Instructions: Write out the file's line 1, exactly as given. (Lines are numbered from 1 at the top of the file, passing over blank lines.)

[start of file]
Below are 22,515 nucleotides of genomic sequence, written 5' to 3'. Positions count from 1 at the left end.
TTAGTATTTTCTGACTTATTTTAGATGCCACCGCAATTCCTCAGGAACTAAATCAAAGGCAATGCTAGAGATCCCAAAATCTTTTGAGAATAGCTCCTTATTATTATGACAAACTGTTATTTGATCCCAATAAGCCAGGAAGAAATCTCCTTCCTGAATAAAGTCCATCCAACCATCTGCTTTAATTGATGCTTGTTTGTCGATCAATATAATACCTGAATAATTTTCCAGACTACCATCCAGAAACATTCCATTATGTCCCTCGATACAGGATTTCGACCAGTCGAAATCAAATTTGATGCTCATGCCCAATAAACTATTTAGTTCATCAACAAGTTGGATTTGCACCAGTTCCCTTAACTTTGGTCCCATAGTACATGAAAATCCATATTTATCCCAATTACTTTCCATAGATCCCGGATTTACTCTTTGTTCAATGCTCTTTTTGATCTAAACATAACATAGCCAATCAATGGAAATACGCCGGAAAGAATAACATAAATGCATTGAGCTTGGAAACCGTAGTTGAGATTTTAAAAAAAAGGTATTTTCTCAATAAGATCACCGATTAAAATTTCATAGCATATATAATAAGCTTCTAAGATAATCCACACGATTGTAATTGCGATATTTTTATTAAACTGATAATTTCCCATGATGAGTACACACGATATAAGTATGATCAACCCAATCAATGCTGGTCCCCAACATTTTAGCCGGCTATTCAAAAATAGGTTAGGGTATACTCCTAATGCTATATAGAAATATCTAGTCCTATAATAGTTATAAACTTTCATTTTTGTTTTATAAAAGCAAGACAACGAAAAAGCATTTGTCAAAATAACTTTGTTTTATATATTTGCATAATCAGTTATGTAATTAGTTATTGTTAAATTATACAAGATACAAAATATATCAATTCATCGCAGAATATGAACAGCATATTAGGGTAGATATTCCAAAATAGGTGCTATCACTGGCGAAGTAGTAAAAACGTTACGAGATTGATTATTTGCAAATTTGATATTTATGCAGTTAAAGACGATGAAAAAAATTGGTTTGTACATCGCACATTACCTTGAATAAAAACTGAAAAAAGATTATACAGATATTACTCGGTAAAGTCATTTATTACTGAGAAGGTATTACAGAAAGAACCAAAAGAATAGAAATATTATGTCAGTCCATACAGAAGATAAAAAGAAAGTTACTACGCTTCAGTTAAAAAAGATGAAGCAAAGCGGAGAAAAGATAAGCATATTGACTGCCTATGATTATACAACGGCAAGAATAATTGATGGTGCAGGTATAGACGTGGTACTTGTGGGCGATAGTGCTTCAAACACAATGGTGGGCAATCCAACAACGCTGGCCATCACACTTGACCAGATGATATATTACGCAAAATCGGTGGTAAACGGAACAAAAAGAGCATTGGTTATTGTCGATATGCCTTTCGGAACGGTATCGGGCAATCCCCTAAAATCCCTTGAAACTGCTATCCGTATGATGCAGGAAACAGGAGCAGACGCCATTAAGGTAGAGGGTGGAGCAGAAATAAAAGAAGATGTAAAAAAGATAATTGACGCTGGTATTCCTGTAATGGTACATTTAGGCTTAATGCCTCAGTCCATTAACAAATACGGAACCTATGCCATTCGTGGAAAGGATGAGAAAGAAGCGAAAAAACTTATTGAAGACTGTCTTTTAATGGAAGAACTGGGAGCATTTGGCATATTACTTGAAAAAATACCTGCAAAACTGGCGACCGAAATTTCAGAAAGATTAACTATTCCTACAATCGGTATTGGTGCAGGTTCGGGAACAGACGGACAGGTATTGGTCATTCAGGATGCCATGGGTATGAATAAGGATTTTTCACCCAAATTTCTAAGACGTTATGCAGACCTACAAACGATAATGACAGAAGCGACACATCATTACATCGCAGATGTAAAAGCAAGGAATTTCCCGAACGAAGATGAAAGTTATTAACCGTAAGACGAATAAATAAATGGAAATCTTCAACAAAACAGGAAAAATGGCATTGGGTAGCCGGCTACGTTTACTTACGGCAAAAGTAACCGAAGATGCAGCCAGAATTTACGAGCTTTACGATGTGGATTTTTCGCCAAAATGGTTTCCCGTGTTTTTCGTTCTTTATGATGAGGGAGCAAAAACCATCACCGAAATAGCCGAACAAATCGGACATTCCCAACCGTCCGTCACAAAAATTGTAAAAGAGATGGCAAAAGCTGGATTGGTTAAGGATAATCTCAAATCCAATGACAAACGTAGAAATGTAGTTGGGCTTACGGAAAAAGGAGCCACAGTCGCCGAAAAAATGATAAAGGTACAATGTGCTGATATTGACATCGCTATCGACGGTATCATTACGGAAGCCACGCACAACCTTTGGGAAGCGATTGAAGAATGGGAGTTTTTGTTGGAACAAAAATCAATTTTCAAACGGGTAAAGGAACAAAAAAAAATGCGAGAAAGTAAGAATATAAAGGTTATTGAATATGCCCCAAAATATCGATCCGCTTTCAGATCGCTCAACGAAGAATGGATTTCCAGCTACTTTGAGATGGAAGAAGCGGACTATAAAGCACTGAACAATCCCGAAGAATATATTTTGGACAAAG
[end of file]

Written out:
Below are 22,515 nucleotides of genomic sequence, written 5' to 3'. Positions count from 1 at the left end.